In BNF-like form:
- Conjunction ::= Expression Expression*
- Disjunction ::= Expression Expression*
AtomicExpression ::= RelationID Argument*
Argument ::= ConstantID | VariableName | FunctionID Argument*
Rules are made of three components:
- zero or more quantification expressions;
- zero or one antecedent expression;
- one consequent expression.
Quantification expressions come in two varieties: existantial and universal and are made of a variable name and an expression in the sense of the previous paragraph (possibly with some restrictions).
Antecedent expressions are expressions in the sense of the previous paragraph (possibly with some restrictions).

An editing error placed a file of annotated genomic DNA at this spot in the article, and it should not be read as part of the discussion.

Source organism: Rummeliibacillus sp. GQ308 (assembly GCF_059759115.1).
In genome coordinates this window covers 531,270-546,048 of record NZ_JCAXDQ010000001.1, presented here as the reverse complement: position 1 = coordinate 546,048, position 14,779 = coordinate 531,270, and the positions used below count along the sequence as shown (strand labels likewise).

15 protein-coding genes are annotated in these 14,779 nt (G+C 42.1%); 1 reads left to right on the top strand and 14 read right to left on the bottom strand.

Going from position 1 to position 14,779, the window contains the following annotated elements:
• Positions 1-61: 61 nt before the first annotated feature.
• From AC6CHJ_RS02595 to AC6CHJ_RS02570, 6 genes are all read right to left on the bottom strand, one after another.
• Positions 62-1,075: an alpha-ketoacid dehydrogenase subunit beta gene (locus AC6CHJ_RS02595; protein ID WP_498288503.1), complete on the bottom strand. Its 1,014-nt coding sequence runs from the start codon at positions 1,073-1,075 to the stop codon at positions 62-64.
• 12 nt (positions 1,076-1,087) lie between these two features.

Consequent expressions are expressions in the sense of the previous paragraph (possibly with some restrictions).
The expression in a quantification expression is to be interpreted as a query (the associated variable is to be bound to the values returned by the query). An antecedent expression is to be interpreted as a condition. A consequent expression is to be interpreted as a prescription: the consequent expression is expected to be satisfied for all of the bindings produced by the initial quantification expression that satisfy the antecedent expression (subject to the agreed-on meaning).
What is to be done with that prescription is up to the up to the applications that use the rules. Take, for instance, a business rule like: "IF the structure is framed on the exterior, THEN the appraiser must provide calculations of measurements on the appraisal" (taken from a MISMO BREW use case; the rule regards property appraisal - the MI in MISMO stands for Mortgage Industry). Leaving aside the modal operator (must), the RIF (Rule Interchange Form) of the rule could be paraphrased as :